When managers speak to their staff members they may not really hear the way they sound or come across. They sometimes do not realize how much weight their words carry and what their staff is interpreting. They need to remember it is not only what they say that is important, but it is how they say it that can make a big difference.
As a manager I know that there have been times when I have tried to communicate something to my staff, but it just did not come across the way that I intended it to. Either I did not use the right choice of words or maybe my tone of voice was making the difference in what I was trying to communicate.
It is very important that managers or team leaders evaluate how they present, speak, and write things out to their staff. Are you coming across clearly with what you are trying to convey? Can you make it simpler and clearer? How do you sound?
Here are a few points that will help you evaluate your communication abilities:
- Be aware of how you speak, tone of voice, rhythm, and pace. It makes a difference to motivate staff members.
- Do not use the us versus them in any staff communications. This can kill any inspirational message you are trying to convey.
- Use your staff members names when talking to them alone and in a group. Do not just point people out.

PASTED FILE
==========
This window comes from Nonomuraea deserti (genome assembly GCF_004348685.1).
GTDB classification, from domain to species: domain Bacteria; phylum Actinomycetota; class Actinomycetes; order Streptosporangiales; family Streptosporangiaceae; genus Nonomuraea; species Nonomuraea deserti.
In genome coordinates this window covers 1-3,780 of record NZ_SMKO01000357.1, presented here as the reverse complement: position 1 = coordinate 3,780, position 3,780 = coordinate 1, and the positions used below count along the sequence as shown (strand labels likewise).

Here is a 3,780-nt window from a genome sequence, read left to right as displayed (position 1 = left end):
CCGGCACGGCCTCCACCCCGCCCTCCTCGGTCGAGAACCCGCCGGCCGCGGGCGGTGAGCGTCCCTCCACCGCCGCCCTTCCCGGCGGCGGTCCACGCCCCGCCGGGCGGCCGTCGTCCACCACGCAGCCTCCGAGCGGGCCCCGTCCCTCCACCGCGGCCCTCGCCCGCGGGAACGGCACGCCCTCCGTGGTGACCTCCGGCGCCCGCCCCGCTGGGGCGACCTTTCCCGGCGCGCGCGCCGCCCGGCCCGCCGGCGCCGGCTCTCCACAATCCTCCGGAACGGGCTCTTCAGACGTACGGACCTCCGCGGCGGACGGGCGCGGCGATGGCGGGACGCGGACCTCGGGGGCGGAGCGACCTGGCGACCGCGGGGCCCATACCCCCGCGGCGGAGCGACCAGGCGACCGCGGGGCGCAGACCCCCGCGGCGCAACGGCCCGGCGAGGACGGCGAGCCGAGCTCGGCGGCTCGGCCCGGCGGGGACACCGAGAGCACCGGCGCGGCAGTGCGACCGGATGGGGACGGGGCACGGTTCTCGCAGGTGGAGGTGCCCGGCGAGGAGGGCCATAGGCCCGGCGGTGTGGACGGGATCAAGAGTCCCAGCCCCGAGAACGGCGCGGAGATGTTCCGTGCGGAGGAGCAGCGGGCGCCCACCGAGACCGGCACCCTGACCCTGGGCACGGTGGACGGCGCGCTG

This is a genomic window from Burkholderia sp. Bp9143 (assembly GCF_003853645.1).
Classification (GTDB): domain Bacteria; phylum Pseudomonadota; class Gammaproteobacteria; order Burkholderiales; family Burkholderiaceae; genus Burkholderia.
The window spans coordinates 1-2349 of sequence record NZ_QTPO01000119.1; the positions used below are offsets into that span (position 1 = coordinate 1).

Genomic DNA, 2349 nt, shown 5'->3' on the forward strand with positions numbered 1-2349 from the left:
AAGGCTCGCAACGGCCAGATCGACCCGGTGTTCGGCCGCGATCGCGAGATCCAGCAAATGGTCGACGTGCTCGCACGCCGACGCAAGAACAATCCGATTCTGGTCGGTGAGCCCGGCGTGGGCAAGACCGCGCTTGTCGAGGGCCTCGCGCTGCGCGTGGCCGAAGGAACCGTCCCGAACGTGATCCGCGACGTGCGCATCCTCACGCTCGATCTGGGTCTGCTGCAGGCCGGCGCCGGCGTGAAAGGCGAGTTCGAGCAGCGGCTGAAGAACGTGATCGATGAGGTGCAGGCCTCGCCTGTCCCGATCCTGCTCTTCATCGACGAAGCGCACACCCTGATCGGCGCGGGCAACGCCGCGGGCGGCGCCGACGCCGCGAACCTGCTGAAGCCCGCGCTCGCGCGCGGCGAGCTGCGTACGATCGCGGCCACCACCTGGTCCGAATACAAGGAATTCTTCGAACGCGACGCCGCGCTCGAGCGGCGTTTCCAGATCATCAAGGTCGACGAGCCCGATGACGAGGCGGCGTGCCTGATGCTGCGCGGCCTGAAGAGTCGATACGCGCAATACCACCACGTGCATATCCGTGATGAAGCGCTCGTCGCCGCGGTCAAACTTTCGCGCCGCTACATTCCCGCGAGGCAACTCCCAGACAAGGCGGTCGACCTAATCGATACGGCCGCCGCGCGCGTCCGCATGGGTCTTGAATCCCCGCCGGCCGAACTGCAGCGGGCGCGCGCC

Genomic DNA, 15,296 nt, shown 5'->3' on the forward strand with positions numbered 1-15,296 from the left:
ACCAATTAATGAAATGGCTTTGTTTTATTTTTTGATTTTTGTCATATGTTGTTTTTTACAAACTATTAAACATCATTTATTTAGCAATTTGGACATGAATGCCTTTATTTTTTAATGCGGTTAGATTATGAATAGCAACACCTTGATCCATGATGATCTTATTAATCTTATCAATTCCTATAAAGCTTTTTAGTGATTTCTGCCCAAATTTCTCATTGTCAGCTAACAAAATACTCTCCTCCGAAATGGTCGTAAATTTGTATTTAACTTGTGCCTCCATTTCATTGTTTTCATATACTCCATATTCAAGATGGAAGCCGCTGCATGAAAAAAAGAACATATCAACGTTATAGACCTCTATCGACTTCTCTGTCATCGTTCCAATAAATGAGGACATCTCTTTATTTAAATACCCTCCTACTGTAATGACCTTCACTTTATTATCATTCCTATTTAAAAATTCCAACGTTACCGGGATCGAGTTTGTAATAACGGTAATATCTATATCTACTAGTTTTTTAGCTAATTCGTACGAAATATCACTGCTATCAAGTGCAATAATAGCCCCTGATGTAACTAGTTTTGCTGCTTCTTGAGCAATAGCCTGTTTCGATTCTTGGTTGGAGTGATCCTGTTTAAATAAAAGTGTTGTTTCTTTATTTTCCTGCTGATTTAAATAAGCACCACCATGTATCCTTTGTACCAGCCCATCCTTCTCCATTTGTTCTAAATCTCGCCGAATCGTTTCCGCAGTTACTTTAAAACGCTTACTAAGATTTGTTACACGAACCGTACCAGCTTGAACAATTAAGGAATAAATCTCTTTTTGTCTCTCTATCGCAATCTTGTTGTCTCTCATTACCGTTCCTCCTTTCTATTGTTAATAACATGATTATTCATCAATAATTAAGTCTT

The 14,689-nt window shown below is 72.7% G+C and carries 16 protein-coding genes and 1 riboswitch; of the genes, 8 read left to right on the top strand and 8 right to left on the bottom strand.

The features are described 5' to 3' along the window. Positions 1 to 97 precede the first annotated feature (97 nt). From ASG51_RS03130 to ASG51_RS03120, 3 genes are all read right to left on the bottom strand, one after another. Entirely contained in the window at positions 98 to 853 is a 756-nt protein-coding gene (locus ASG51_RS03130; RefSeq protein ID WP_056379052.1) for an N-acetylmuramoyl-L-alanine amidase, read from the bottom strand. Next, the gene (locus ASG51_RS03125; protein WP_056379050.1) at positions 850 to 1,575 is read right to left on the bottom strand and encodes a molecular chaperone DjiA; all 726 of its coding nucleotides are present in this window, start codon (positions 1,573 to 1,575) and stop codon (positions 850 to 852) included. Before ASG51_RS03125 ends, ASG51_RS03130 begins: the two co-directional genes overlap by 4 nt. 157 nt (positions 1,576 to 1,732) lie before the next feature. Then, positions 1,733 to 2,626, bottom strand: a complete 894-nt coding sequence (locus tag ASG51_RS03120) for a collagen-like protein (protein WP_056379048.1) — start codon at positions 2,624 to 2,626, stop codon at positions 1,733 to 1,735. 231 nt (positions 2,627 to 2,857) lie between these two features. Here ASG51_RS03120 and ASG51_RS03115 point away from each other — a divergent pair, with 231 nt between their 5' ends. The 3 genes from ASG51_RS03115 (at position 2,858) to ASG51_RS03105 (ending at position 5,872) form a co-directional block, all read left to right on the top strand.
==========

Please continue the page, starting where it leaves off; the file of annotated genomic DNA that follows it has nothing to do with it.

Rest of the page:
- Look for positive interactions with all staff members and encourage their input and ideas.
- When holding meetings or gatherings make sure that you are not rushed and pressed for time as this can make any positive plan turn into a negative one.
- Make sure your body language projects sincerity, concern and honesty when interactive with your staff members. They can and do read you loud and clear whether you think they do or not.
The way you communicate with your staff members does have a direct effect on their motivation. Managers are key people when it comes to inspiring and motivating their staff to achieve their goals and expectations.
Take the time to evaluate how you are coming across to your staff members, it could make a big in not only your success as a manager, but also their success in the position they hold.